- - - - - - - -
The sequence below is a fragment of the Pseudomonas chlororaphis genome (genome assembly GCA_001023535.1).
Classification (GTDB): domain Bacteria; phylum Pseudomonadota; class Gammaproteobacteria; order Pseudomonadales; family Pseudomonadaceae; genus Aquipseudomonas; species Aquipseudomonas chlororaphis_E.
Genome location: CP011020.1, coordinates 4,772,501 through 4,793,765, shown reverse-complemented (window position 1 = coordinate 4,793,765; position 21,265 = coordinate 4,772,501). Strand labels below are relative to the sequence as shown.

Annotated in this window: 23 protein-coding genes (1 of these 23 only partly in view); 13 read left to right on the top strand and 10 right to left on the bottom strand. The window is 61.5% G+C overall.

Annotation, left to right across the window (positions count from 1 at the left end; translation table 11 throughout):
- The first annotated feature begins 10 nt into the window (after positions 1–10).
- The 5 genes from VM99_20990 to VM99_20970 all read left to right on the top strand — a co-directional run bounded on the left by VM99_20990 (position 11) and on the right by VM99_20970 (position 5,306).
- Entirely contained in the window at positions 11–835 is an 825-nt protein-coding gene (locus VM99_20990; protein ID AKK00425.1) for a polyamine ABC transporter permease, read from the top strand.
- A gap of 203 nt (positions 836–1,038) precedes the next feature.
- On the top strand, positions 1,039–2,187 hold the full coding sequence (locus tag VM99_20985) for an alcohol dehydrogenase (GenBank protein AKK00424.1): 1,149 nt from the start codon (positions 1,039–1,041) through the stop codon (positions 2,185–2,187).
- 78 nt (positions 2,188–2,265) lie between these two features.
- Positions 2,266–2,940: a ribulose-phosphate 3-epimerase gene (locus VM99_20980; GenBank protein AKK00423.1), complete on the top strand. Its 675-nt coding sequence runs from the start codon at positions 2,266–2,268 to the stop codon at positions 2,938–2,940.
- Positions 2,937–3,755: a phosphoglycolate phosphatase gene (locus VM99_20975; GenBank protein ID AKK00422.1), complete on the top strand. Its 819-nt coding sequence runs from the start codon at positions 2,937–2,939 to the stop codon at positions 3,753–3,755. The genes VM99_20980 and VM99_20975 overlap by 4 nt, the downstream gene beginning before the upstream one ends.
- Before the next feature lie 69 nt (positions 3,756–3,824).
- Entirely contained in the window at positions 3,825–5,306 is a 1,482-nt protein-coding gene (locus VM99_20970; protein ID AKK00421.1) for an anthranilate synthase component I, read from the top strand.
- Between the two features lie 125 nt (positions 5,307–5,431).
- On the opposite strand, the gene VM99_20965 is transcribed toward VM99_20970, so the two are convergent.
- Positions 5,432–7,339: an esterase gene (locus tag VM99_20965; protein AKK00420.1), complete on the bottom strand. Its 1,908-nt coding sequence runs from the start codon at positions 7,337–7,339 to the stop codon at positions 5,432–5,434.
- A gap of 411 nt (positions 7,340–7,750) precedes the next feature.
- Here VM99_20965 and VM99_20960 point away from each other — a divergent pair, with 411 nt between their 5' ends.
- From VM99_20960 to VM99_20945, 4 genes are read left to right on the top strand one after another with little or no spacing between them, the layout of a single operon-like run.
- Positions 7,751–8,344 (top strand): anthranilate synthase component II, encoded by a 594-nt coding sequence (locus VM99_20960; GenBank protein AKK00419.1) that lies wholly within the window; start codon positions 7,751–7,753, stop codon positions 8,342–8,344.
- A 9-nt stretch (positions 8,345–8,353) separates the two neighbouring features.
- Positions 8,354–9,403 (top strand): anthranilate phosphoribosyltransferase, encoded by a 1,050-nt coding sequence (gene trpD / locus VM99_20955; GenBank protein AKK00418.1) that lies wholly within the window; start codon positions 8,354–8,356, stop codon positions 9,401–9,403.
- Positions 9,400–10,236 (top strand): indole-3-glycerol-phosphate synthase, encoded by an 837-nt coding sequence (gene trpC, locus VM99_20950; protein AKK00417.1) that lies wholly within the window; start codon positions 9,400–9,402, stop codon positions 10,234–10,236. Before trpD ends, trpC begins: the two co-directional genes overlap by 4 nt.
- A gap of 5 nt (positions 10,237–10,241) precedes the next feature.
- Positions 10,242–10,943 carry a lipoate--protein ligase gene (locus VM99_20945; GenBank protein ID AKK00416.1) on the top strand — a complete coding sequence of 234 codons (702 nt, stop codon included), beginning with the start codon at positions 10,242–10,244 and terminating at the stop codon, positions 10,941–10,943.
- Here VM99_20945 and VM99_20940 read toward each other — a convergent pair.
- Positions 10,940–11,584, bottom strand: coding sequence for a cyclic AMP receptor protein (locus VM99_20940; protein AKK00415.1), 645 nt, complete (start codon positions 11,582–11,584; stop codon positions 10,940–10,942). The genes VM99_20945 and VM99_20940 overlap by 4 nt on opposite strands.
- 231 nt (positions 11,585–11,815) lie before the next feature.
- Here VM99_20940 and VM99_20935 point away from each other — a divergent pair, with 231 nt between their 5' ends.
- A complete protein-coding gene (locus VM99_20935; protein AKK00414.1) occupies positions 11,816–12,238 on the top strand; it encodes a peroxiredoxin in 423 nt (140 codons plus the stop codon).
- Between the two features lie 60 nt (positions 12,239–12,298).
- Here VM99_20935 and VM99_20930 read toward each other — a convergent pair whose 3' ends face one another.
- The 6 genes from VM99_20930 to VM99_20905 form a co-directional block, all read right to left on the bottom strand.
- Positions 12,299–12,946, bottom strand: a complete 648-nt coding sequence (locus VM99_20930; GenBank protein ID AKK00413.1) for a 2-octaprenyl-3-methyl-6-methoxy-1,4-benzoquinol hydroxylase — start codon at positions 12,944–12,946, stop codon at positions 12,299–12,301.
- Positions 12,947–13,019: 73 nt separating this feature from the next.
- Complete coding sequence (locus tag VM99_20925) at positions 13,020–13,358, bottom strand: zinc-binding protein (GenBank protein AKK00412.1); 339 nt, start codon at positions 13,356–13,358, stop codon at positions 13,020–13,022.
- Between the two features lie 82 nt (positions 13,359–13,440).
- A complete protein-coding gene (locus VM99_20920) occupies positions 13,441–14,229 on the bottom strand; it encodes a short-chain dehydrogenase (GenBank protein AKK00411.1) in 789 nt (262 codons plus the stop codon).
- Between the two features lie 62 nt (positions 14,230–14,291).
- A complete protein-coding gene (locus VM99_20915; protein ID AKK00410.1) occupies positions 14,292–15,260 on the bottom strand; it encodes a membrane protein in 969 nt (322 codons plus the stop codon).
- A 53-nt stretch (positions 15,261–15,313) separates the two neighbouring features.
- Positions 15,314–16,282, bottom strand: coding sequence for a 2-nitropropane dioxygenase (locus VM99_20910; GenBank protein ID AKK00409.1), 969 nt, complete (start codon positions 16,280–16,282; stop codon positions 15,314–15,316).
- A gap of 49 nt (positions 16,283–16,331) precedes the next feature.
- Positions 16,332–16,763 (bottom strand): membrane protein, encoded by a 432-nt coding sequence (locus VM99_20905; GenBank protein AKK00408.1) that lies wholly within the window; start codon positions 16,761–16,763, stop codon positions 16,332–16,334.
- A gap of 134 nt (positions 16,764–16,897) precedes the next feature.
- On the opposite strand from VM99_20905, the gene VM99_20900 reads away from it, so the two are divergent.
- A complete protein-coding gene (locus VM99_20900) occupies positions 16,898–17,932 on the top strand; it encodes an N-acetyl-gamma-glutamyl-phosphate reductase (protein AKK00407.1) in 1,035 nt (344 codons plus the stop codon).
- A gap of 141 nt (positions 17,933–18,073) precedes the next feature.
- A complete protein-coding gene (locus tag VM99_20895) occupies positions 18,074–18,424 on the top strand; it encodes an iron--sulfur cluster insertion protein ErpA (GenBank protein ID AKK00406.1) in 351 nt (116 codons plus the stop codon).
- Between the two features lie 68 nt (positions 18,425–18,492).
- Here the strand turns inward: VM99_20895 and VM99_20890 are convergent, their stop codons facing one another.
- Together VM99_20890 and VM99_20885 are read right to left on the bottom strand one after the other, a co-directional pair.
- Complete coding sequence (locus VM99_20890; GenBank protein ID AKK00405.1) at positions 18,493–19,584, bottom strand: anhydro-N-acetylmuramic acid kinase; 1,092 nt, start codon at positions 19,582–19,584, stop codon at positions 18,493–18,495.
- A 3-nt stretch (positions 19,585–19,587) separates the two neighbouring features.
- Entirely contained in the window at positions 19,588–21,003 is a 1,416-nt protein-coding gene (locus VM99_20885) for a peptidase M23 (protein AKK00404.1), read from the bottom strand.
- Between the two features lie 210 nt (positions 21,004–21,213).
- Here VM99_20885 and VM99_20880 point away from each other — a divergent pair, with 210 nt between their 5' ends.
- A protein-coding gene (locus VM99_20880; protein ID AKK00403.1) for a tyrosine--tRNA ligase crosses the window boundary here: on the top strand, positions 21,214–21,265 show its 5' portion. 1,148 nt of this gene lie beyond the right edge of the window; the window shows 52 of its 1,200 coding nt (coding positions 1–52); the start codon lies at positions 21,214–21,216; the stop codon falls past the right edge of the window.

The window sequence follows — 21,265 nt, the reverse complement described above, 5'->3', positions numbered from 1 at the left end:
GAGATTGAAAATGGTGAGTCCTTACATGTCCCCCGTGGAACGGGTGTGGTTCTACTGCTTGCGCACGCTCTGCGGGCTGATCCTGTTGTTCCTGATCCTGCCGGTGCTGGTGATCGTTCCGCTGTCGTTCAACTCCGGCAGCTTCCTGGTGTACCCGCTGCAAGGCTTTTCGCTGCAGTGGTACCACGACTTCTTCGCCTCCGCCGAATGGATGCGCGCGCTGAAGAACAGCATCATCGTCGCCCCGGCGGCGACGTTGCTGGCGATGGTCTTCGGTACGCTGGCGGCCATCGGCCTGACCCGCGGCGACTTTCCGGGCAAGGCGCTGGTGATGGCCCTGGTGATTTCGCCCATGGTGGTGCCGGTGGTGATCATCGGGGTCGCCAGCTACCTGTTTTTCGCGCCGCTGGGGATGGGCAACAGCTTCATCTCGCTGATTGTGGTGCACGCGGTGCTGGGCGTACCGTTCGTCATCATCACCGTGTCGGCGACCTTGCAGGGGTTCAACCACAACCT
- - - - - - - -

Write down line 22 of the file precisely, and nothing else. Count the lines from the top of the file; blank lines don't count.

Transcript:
- Positions 7,751–8,344 (top strand): anthranilate synthase component II, encoded by a 594-nt coding sequence (locus VM99_20960; GenBank protein AKK00419.1) that lies wholly within the window; start codon positions 7,751–7,753, stop codon positions 8,342–8,344.